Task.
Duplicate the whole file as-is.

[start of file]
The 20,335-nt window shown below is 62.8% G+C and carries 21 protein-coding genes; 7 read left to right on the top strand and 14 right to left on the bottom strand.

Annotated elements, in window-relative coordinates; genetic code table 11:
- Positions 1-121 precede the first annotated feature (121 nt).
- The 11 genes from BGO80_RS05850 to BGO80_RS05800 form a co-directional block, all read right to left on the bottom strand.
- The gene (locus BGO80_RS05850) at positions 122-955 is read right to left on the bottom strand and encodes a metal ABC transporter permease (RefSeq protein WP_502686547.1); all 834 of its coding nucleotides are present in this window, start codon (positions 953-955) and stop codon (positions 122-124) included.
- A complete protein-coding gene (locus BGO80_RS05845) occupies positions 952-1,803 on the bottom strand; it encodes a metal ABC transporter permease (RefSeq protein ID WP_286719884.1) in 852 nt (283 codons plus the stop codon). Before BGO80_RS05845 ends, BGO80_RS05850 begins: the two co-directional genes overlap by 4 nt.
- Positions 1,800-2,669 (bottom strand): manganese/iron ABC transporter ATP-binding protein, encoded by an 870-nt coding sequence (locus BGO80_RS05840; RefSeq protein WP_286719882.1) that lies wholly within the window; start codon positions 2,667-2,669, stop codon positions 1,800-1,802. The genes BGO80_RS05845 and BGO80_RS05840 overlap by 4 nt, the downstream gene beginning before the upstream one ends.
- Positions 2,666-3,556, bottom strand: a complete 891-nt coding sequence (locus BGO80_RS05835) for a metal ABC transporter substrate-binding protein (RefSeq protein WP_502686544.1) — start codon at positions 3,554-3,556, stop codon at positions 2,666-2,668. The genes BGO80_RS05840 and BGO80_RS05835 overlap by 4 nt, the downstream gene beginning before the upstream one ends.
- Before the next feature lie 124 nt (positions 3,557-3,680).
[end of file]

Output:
The 20,335-nt window shown below is 62.8% G+C and carries 21 protein-coding genes; 7 read left to right on the top strand and 14 right to left on the bottom strand.

Annotated elements, in window-relative coordinates; genetic code table 11:
- Positions 1-121 precede the first annotated feature (121 nt).
- The 11 genes from BGO80_RS05850 to BGO80_RS05800 form a co-directional block, all read right to left on the bottom strand.
- The gene (locus BGO80_RS05850) at positions 122-955 is read right to left on the bottom strand and encodes a metal ABC transporter permease (RefSeq protein WP_502686547.1); all 834 of its coding nucleotides are present in this window, start codon (positions 953-955) and stop codon (positions 122-124) included.
- A complete protein-coding gene (locus BGO80_RS05845) occupies positions 952-1,803 on the bottom strand; it encodes a metal ABC transporter permease (RefSeq protein ID WP_286719884.1) in 852 nt (283 codons plus the stop codon). Before BGO80_RS05845 ends, BGO80_RS05850 begins: the two co-directional genes overlap by 4 nt.
- Positions 1,800-2,669 (bottom strand): manganese/iron ABC transporter ATP-binding protein, encoded by an 870-nt coding sequence (locus BGO80_RS05840; RefSeq protein WP_286719882.1) that lies wholly within the window; start codon positions 2,667-2,669, stop codon positions 1,800-1,802. The genes BGO80_RS05845 and BGO80_RS05840 overlap by 4 nt, the downstream gene beginning before the upstream one ends.
- Positions 2,666-3,556, bottom strand: a complete 891-nt coding sequence (locus BGO80_RS05835) for a metal ABC transporter substrate-binding protein (RefSeq protein WP_502686544.1) — start codon at positions 3,554-3,556, stop codon at positions 2,666-2,668. The genes BGO80_RS05840 and BGO80_RS05835 overlap by 4 nt, the downstream gene beginning before the upstream one ends.
- Before the next feature lie 124 nt (positions 3,557-3,680).